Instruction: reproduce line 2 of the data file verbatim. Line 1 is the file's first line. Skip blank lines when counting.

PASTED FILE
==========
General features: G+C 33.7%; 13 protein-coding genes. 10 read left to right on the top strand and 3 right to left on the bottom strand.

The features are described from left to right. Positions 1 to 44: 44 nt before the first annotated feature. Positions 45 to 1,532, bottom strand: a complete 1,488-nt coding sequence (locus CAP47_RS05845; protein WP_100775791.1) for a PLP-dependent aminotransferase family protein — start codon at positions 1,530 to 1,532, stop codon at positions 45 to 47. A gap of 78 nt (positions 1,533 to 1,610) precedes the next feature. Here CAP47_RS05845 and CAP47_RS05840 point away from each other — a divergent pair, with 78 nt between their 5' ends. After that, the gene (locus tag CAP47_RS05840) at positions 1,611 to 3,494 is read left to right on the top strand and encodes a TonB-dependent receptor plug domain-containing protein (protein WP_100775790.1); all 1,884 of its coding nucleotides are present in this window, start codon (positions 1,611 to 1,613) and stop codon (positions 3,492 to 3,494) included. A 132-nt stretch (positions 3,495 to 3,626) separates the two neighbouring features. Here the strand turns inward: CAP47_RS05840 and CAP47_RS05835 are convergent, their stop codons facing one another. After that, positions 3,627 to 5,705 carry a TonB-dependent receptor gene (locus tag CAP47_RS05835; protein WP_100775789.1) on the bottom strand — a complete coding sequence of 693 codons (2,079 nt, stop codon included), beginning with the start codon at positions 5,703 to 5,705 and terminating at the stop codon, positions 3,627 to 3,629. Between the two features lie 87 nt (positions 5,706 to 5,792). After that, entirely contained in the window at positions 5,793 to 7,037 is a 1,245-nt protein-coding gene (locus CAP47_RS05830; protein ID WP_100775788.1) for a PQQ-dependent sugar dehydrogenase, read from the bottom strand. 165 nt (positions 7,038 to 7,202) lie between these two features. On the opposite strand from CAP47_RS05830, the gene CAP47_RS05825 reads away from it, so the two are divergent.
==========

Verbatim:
The features are described from left to right. Positions 1 to 44: 44 nt before the first annotated feature. Positions 45 to 1,532, bottom strand: a complete 1,488-nt coding sequence (locus CAP47_RS05845; protein WP_100775791.1) for a PLP-dependent aminotransferase family protein — start codon at positions 1,530 to 1,532, stop codon at positions 45 to 47. A gap of 78 nt (positions 1,533 to 1,610) precedes the next feature. Here CAP47_RS05845 and CAP47_RS05840 point away from each other — a divergent pair, with 78 nt between their 5' ends. After that, the gene (locus tag CAP47_RS05840) at positions 1,611 to 3,494 is read left to right on the top strand and encodes a TonB-dependent receptor plug domain-containing protein (protein WP_100775790.1); all 1,884 of its coding nucleotides are present in this window, start codon (positions 1,611 to 1,613) and stop codon (positions 3,492 to 3,494) included. A 132-nt stretch (positions 3,495 to 3,626) separates the two neighbouring features. Here the strand turns inward: CAP47_RS05840 and CAP47_RS05835 are convergent, their stop codons facing one another. After that, positions 3,627 to 5,705 carry a TonB-dependent receptor gene (locus tag CAP47_RS05835; protein WP_100775789.1) on the bottom strand — a complete coding sequence of 693 codons (2,079 nt, stop codon included), beginning with the start codon at positions 5,703 to 5,705 and terminating at the stop codon, positions 3,627 to 3,629. Between the two features lie 87 nt (positions 5,706 to 5,792). After that, entirely contained in the window at positions 5,793 to 7,037 is a 1,245-nt protein-coding gene (locus CAP47_RS05830; protein ID WP_100775788.1) for a PQQ-dependent sugar dehydrogenase, read from the bottom strand. 165 nt (positions 7,038 to 7,202) lie between these two features. On the opposite strand from CAP47_RS05830, the gene CAP47_RS05825 reads away from it, so the two are divergent.